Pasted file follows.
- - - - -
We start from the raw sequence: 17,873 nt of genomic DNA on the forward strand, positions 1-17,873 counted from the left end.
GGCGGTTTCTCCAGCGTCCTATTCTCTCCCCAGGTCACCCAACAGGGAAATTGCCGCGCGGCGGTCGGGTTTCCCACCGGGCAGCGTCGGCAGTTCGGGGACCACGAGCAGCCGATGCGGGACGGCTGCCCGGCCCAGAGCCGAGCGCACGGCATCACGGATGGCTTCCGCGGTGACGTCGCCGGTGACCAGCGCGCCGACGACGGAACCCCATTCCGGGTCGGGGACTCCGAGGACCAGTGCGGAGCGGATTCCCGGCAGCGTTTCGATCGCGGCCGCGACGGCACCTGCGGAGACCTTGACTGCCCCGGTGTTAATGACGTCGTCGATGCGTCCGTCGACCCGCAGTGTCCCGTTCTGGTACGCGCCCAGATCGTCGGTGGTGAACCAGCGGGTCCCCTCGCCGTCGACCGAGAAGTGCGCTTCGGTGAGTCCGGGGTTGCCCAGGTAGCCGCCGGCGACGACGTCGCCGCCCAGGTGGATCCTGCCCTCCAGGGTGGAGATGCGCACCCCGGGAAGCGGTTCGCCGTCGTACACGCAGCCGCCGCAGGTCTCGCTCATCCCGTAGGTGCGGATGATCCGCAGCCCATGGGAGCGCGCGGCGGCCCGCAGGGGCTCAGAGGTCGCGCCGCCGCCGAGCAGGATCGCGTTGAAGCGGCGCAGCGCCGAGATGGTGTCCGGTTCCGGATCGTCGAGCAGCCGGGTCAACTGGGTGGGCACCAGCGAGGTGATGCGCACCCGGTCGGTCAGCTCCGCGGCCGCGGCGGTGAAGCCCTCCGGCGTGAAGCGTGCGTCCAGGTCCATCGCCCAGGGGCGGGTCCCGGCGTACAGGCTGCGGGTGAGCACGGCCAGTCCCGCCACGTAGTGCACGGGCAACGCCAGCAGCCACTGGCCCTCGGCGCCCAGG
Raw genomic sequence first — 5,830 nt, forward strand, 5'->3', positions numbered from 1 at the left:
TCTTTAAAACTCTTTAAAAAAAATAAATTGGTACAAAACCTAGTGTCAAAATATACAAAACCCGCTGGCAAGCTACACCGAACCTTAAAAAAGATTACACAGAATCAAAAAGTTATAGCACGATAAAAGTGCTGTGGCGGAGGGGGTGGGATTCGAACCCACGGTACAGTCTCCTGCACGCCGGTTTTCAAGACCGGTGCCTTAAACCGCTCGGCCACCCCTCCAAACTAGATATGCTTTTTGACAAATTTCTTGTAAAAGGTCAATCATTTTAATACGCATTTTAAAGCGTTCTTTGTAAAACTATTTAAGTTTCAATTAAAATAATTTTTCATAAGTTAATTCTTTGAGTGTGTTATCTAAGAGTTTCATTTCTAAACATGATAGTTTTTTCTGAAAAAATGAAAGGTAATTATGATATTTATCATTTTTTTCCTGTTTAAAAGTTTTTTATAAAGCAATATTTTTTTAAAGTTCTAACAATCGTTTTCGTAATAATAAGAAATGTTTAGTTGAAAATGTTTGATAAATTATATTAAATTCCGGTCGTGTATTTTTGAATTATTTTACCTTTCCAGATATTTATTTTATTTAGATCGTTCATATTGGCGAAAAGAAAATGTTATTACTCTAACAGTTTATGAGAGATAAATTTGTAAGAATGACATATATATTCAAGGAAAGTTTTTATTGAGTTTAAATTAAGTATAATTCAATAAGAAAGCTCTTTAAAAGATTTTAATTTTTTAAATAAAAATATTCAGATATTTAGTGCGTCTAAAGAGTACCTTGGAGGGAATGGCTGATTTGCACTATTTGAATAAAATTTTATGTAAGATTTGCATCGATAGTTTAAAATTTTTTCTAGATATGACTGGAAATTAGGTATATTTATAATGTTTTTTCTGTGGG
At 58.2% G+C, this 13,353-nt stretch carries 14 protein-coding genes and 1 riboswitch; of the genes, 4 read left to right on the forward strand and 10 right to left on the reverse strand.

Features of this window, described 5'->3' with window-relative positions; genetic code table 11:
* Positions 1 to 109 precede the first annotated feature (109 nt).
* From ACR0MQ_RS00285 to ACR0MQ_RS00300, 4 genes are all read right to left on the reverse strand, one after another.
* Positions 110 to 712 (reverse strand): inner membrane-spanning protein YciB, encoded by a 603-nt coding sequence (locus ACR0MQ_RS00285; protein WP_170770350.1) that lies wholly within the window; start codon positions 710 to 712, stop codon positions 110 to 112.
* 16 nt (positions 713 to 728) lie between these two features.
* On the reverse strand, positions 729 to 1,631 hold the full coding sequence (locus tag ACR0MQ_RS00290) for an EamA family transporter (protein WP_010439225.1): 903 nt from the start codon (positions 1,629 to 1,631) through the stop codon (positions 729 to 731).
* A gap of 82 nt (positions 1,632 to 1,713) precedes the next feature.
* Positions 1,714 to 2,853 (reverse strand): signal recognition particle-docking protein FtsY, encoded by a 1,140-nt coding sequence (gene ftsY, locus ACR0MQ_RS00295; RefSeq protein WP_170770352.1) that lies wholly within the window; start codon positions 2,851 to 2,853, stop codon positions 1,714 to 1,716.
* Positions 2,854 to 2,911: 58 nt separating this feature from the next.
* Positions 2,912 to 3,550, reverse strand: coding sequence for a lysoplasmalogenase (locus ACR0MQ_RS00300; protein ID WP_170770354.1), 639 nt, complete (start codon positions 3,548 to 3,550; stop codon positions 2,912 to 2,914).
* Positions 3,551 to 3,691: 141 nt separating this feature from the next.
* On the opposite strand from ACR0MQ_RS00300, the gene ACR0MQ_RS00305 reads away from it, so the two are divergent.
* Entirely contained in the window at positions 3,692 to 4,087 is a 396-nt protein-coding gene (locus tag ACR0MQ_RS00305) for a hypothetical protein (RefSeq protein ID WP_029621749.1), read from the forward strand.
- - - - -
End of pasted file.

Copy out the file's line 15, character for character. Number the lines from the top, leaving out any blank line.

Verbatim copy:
* Positions 2,912 to 3,550, reverse strand: coding sequence for a lysoplasmalogenase (locus ACR0MQ_RS00300; protein ID WP_170770354.1), 639 nt, complete (start codon positions 3,548 to 3,550; stop codon positions 2,912 to 2,914).